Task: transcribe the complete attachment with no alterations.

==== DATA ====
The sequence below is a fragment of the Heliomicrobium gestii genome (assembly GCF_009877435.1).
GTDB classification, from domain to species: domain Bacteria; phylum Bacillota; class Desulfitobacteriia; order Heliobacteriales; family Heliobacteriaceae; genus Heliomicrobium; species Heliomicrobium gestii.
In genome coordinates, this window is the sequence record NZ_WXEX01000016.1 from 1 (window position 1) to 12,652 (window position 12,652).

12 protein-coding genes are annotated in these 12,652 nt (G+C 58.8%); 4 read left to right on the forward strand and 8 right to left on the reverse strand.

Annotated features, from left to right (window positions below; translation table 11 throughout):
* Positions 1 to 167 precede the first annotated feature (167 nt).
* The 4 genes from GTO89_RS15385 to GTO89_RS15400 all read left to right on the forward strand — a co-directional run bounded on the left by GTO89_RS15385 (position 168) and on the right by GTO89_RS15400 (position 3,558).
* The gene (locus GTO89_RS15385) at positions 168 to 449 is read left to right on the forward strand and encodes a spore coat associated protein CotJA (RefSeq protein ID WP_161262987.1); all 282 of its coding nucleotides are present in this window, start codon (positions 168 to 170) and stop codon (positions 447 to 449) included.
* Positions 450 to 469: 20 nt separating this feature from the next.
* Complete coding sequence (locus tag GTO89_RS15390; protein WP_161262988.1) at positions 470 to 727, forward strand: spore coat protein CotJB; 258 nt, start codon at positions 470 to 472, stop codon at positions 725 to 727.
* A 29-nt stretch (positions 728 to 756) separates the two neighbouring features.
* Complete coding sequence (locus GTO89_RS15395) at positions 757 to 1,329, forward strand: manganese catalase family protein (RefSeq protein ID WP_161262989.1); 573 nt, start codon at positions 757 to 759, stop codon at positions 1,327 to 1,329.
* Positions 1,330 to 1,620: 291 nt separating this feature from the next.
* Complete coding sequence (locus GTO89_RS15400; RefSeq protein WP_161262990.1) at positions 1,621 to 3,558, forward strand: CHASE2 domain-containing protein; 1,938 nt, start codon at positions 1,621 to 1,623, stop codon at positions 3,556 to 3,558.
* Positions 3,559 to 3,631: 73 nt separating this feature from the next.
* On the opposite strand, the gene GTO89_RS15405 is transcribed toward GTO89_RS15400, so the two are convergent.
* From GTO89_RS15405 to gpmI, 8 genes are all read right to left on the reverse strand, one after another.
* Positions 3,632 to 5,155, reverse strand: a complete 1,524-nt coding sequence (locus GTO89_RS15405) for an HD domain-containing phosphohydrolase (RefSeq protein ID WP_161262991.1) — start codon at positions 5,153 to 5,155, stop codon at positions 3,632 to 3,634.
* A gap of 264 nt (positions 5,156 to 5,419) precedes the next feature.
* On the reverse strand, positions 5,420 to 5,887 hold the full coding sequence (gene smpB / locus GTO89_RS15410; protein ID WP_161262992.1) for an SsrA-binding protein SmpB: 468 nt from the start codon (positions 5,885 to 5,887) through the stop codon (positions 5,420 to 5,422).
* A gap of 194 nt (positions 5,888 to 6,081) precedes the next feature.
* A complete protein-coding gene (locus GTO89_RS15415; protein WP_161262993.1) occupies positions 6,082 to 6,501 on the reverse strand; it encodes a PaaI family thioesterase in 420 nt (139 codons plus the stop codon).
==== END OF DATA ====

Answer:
The sequence below is a fragment of the Heliomicrobium gestii genome (assembly GCF_009877435.1).
GTDB classification, from domain to species: domain Bacteria; phylum Bacillota; class Desulfitobacteriia; order Heliobacteriales; family Heliobacteriaceae; genus Heliomicrobium; species Heliomicrobium gestii.
In genome coordinates, this window is the sequence record NZ_WXEX01000016.1 from 1 (window position 1) to 12,652 (window position 12,652).

12 protein-coding genes are annotated in these 12,652 nt (G+C 58.8%); 4 read left to right on the forward strand and 8 right to left on the reverse strand.

Annotated features, from left to right (window positions below; translation table 11 throughout):
* Positions 1 to 167 precede the first annotated feature (167 nt).
* The 4 genes from GTO89_RS15385 to GTO89_RS15400 all read left to right on the forward strand — a co-directional run bounded on the left by GTO89_RS15385 (position 168) and on the right by GTO89_RS15400 (position 3,558).
* The gene (locus GTO89_RS15385) at positions 168 to 449 is read left to right on the forward strand and encodes a spore coat associated protein CotJA (RefSeq protein ID WP_161262987.1); all 282 of its coding nucleotides are present in this window, start codon (positions 168 to 170) and stop codon (positions 447 to 449) included.
* Positions 450 to 469: 20 nt separating this feature from the next.
* Complete coding sequence (locus tag GTO89_RS15390; protein WP_161262988.1) at positions 470 to 727, forward strand: spore coat protein CotJB; 258 nt, start codon at positions 470 to 472, stop codon at positions 725 to 727.
* A 29-nt stretch (positions 728 to 756) separates the two neighbouring features.
* Complete coding sequence (locus GTO89_RS15395) at positions 757 to 1,329, forward strand: manganese catalase family protein (RefSeq protein ID WP_161262989.1); 573 nt, start codon at positions 757 to 759, stop codon at positions 1,327 to 1,329.
* Positions 1,330 to 1,620: 291 nt separating this feature from the next.
* Complete coding sequence (locus GTO89_RS15400; RefSeq protein WP_161262990.1) at positions 1,621 to 3,558, forward strand: CHASE2 domain-containing protein; 1,938 nt, start codon at positions 1,621 to 1,623, stop codon at positions 3,556 to 3,558.
* Positions 3,559 to 3,631: 73 nt separating this feature from the next.
* On the opposite strand, the gene GTO89_RS15405 is transcribed toward GTO89_RS15400, so the two are convergent.
* From GTO89_RS15405 to gpmI, 8 genes are all read right to left on the reverse strand, one after another.
* Positions 3,632 to 5,155, reverse strand: a complete 1,524-nt coding sequence (locus GTO89_RS15405) for an HD domain-containing phosphohydrolase (RefSeq protein ID WP_161262991.1) — start codon at positions 5,153 to 5,155, stop codon at positions 3,632 to 3,634.
* A gap of 264 nt (positions 5,156 to 5,419) precedes the next feature.
* On the reverse strand, positions 5,420 to 5,887 hold the full coding sequence (gene smpB / locus GTO89_RS15410; protein ID WP_161262992.1) for an SsrA-binding protein SmpB: 468 nt from the start codon (positions 5,885 to 5,887) through the stop codon (positions 5,420 to 5,422).
* A gap of 194 nt (positions 5,888 to 6,081) precedes the next feature.
* A complete protein-coding gene (locus GTO89_RS15415; protein WP_161262993.1) occupies positions 6,082 to 6,501 on the reverse strand; it encodes a PaaI family thioesterase in 420 nt (139 codons plus the stop codon).